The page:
3 Ways to Design a Home School to Inspire Learning

Written by  //  2013/09/04  //  Academics  //  Comments Off on 3 Ways to Design a Home School to Inspire Learning

If it looks like a duck then it likely belongs in a home school, emulating design and fun atmosphere of traditional classrooms.  Rather, some parents disagree; their home schools deviating from the structure of traditional schools.  Such decisions are under their control; however, a number of implements serve as staples, necessary for the facilitation of learning.

Before you conduct your first lesson, devote time in studying opportunity for constructing a productive learning environment.  While no two home schools are exactly alike, a number of resources share presence in traditional and home schools.


Tell a student a parcel of knowledge, and they’re more likely to retain the information if it’s graphically represented as well, such as on a whiteboard.  Additionally, in classroom boards invite students to write themselves, exhibiting learned insights to peers and teachers.  Some rest assured in deviating from traditional structure, but many teachers agree, some sort of shared experience is helpful.  Whiteboards help propel discussions, giving students more information in order to grasp insight.

Whiteboards are not as messy as traditional chalkboards, infesting rooms with dust and necessitating regular cleaning of erasers and boards.  Whiteboards host a number of colored markers and wipe away easily without leaving a stain or harmful residue.  Simple and space-efficient, place a board in front of a number of classroom tables, and you have an immediate learning environment.


Traditionally, children learned from a variety of books on a range of subject matter.  Today, an iPad can behold hundreds of books along with Internet access, inviting worlds of information.

Whether a home school decides on books or smart devices, the most intelligent choices introduce constant stimulation and opportunity for guided and independent learning.  For home schools on a budget, or teachers accommodating children too young to leverage iPads, consult local libraries about rotating books to and from the home school as well as suggested curriculum aligned with particular subjects.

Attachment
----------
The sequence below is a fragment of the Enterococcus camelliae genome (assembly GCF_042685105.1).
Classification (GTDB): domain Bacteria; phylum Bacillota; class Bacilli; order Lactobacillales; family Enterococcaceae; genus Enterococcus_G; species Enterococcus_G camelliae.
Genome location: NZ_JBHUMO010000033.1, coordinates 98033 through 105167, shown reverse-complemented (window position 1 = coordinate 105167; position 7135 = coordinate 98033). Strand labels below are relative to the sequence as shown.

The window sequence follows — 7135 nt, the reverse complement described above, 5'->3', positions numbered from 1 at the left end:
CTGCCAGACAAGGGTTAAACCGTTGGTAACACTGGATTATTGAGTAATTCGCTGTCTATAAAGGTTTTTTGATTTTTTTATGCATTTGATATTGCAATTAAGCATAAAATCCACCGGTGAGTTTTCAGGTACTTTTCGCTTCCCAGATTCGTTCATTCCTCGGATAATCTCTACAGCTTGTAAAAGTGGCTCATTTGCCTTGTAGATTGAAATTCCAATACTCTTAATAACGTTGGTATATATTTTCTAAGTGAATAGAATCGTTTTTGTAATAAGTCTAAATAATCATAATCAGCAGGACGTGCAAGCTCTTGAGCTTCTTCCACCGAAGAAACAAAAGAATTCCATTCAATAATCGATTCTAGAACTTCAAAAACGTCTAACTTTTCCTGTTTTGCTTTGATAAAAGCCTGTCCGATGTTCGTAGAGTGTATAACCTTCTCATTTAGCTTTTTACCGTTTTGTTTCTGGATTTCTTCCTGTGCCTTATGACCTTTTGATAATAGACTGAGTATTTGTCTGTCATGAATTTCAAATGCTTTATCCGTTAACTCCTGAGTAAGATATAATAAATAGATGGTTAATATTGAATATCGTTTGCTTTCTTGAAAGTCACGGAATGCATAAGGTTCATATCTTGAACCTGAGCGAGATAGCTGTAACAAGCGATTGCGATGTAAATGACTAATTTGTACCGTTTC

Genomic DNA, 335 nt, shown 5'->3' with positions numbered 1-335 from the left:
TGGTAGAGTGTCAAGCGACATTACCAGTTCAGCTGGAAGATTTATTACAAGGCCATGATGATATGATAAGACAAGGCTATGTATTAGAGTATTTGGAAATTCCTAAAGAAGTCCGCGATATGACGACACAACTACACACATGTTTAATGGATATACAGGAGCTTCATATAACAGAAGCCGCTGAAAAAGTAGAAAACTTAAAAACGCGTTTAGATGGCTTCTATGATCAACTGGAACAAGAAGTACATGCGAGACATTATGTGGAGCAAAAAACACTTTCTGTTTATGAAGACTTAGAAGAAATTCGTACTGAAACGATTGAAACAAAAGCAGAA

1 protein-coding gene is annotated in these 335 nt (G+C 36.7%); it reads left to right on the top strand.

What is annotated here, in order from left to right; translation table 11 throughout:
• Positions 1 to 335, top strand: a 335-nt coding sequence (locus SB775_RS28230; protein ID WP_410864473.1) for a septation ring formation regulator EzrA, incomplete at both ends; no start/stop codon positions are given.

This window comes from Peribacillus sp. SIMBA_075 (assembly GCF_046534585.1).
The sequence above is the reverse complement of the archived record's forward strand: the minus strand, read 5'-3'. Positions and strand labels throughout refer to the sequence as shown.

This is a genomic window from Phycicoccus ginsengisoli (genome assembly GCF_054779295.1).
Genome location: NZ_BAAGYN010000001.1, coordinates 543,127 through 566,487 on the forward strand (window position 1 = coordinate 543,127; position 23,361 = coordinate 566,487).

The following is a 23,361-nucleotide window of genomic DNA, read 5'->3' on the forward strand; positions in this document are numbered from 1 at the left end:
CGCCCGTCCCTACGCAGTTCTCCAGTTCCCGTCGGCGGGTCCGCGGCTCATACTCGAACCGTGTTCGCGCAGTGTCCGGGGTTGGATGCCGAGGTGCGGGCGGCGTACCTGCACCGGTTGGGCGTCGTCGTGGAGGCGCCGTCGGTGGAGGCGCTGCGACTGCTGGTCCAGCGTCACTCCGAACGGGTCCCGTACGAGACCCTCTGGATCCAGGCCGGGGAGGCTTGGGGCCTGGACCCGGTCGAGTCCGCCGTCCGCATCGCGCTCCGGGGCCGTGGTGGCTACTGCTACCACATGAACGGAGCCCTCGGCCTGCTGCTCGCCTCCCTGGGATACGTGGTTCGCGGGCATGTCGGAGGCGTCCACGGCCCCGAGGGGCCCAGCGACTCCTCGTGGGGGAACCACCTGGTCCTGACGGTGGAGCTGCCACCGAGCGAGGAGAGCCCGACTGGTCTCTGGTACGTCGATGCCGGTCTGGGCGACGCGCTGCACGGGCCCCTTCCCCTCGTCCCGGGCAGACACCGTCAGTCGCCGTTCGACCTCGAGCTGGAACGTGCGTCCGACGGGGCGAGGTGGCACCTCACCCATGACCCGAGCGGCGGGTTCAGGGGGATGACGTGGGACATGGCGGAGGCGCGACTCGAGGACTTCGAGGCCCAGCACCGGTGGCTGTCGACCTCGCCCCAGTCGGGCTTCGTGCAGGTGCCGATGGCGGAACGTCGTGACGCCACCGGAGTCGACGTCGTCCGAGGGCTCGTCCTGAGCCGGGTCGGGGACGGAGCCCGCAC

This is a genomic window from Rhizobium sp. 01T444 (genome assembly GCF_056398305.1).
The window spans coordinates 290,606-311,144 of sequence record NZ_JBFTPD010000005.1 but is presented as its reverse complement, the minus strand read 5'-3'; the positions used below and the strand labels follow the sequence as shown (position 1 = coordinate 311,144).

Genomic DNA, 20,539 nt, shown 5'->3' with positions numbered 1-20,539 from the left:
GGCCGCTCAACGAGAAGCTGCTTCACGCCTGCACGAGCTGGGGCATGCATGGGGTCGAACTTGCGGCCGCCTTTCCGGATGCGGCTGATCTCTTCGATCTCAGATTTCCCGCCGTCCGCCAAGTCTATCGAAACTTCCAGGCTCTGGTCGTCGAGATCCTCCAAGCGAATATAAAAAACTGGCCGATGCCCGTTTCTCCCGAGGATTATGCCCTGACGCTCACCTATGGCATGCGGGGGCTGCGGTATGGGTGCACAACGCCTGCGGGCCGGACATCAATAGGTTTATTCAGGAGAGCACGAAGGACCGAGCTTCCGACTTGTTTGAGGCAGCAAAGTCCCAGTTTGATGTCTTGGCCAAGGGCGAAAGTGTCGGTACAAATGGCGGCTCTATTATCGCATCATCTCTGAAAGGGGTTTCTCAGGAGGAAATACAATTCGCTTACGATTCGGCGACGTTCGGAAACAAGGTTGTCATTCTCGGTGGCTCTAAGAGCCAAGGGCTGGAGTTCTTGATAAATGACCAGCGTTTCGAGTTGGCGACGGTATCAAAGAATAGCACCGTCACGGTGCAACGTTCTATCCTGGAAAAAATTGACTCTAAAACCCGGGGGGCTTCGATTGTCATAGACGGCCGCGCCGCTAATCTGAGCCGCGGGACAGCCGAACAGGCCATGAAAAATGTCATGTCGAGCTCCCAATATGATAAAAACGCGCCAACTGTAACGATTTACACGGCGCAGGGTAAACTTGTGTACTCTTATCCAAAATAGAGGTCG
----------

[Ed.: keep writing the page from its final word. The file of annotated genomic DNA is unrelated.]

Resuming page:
Recess Area and Resources

The most honest of schoolchildren admit recess is among their most beloved periods.  Breaks in study are needed and suggested- even grownups look forward to the weekend; the awareness of recess and play things remind students their day is not filled with ‘work’ entirely, helping them concentrate on lessons at hand.  Whether choosing a few tricycles, or building an elaborate outdoor gym, stock a particular area with toys and equipment for recess.

Alternatively, take the child or children to a nearby park and large fields rather than hosting recess at the home school.  Like traditional schooling, keep a routine, providing time for recess; as mentioned, give the children something concrete to look forward to amid episodes of learning.

Learning is a process; it’s not magically granted due to one element, yet experienced teachers and learners agree- a combination of elements and attitudes prepare students for learning also making teachers effective purveyors.

Invest in a whiteboard, giving students additional cues to subject matter, inviting opportunity to write and exhibit mastery.  Ensure a continuous influx of new material is presented, stimulating multiple interests, covering a variety of topics.  Lastly, ease student learning anxiety and award achievement with regularly granted recess time.

Joanne Lawrence is a school counselor. She loves to share her best tips with homeschooling parents on education blogs.

Comments are closed.